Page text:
His honors included membership in the National Academy of Sciences, the Huxley Memorial Medal from the Royal Anthropological Institute of Great Britain and Ireland, the Montelius Medal from the Swedish Archaeological Society and the Centennial Medal from the Portuguese Archaeological Society. He received in 2006 the Society for American Archaeology‘s Lifetime Achievement Award.

The International Astronomical Union named an asteroid for Binford in 2010 in honor of his contributions to the improvement of the study of archaeology. Read more from the SMU Forum, Aug. 27, 2010.

Binford earned a bachelor’s degree in anthropology in 1957 from the University of North Carolina and a master’s degree in 1958 and Ph.D. in 1964 from the University of Michigan. He served on the faculties of the University of Chicago, the University of California at Santa Barbara and the University of California at Los Angeles before joining the faculty at the University of New Mexico. He remained a member of the faculty there from 1968 through 1991 when he joined SMU.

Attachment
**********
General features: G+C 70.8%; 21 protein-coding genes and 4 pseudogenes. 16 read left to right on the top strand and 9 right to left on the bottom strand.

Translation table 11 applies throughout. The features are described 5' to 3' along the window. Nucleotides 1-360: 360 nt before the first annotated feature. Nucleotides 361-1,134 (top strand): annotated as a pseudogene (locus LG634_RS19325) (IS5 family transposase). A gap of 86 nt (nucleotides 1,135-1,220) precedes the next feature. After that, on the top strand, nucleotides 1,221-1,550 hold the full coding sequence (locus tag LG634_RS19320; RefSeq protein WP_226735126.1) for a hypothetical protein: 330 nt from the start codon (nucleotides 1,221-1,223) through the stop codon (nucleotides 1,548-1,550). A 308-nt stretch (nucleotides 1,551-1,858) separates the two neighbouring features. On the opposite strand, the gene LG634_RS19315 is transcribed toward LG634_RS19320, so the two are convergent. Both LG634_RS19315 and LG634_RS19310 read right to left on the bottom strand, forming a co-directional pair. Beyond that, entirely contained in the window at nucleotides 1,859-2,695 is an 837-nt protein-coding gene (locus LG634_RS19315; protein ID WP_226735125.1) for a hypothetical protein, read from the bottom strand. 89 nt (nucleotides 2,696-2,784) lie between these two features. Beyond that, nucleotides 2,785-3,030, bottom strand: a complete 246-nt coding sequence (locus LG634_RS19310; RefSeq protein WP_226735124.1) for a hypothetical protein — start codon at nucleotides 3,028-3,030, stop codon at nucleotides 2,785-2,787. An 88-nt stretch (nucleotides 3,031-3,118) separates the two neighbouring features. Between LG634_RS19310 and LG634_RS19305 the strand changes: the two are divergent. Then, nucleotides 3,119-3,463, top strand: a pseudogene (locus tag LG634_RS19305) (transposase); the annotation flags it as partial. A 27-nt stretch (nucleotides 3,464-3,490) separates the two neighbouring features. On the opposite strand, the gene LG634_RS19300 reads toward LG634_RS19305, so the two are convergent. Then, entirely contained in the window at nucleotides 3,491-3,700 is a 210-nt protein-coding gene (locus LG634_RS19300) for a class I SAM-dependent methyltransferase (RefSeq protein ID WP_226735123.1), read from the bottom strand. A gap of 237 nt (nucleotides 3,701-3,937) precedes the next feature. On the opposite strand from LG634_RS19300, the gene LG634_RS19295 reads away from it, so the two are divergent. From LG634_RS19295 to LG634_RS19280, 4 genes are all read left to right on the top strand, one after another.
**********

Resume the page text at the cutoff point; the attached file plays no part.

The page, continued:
“Any time a university can add a National Academy of Science-quality person to its faculty is a major gain for the university and the region,” says James Brooks, who played an important role in bringing Binford to SMU. Brooks is SMU provost emeritus and chair of SMU’s Institute for Study of Earth and Man. “Binford brought distinction to SMU, to Dallas and the Southwest.”

Binford is survived by his wife, Amber Johnson, and his daughter, Martha Binford. Funeral arrangements are pending.

April 13, 2011|News|

David Meltzer voted into National Academy of Sciences

David MeltzerSMU Anthropology Chair David Meltzer has been elected a member of the National Academy of Sciences (NAS) for his achievements in original scientific research. Membership in the NAS is one of the highest honors given to a scientist or engineer in the United States.

Meltzer, the Henderson-Morrison Professor of Prehistory in Dedman College of Humanities and Sciences and director of QUEST Archaeological Research Program, will be the 3rd SMU professor to be inducted into the NAS. All of them have come from the University’s anthropology department: emeritus faculty members Lewis Binford and Fred Wendorf were elected in 2001 and 1987 respectively.